If there's one mythical creature we humans can be sure doesn't exist, it's the ever-creepy vampire. While books and movies make vampires seem cool, sharing a world with them probably wouldn't be fun. But back in the 17th and 18th centuries, people couldn't be sure about whether or not vampires existed.
This level of superstition is what ultimately led to the tragic tale of Mercy Brown.
The story of Mercy Brown begins with an outbreak of tuberculosis (also known as consumption) in Exeter, Rhode Island, back in 1888.
At the time, tuberculosis was as feared as it was misunderstood. Mercy's mother, Mary, came down with the disease first and died. The family's eldest daughter, Mary Olive, also caught tuberculosis and died shortly thereafter.
Two years later, Mercy caught the disease. Her condition quickly deteriorated and she died in the winter of 1890.
Most people during this period believed that if consumption afflicted multiple members of the same family in a short span of time, something paranormal was afoot. They explained the deaths by saying that families that lost many members to tuberculosis were actually influenced by vampires.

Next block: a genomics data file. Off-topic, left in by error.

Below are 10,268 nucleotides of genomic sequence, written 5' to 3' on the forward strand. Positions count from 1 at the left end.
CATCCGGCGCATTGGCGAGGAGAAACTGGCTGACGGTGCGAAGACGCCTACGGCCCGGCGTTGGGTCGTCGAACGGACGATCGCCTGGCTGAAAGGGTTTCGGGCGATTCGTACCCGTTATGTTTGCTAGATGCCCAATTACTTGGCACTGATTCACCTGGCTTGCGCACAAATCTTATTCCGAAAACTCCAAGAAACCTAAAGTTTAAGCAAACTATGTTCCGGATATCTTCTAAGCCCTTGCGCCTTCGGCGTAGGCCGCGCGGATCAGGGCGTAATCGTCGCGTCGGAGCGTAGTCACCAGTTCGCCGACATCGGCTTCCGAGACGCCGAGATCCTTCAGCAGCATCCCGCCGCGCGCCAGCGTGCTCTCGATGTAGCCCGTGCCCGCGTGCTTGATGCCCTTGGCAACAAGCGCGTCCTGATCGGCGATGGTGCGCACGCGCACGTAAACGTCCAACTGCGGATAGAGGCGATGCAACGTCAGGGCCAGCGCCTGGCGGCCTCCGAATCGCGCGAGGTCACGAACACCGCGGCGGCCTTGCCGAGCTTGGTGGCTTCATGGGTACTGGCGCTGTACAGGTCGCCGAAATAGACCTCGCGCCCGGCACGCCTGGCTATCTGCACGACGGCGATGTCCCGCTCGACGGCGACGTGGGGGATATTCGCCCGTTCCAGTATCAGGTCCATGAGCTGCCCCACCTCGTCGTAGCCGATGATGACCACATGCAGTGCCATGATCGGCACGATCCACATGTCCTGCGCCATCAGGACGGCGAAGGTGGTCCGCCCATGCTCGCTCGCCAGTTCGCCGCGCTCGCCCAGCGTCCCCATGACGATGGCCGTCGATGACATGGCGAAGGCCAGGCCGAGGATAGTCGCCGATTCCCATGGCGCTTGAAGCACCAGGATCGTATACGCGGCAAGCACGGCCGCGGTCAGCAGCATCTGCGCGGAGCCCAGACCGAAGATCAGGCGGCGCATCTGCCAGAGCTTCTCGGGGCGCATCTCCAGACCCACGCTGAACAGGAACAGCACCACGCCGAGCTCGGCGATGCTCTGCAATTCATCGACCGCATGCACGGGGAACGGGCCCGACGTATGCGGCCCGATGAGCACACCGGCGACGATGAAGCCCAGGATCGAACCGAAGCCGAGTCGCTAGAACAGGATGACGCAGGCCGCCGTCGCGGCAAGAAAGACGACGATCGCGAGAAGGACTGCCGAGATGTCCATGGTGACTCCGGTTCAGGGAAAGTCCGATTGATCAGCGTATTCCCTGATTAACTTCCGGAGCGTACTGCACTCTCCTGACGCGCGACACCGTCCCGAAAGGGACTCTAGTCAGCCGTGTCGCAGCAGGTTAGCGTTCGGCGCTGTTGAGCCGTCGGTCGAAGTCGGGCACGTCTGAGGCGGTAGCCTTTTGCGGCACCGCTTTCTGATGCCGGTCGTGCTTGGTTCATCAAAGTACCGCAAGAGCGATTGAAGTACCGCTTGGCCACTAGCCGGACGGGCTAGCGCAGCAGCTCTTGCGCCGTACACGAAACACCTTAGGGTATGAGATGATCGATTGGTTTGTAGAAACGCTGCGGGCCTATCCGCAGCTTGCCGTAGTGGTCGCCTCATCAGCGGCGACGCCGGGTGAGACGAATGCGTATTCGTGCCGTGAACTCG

With all of that in mind, you can imagine how frightened townspeople were when Mercy's brother, Edwin, contracted the disease.
Somehow, local residents convinced Mercy's father to allow them to dig up the graves of his late wife and daughters.
In March of 1892, a group of men dug the bodies up. They saw enough decomposition in Mary and Mary Olive's corpses to say that they weren't vampires. Mercy's body, however, still looked very much alive. In fact, they found that her heart and liver still had blood in them.
The townsfolk interpreted this to mean that Mercy was undead. In truth, Mercy's body probably seemed more alive than the other two because she was kept in a freezing-cold crypt for a while before she was buried. This preserved her corpse in a weird way. Of course, people back then had no way of knowing that.
They then took it upon themselves to perform a gruesome ritual with Mercy's body.
Following tradition, they cut out her heart, burned it, and sprinkled the ashes into water. They forced little Edwin to drink this water in the hopes that it'd cure his illness, but he ended up dying anyway.
They buried what was left of Mercy's body in a local cemetery. I can't even imagine how her father must have felt when they told him that his dead daughter had somehow become a vampire. I'm happy to live in a much less superstitious world.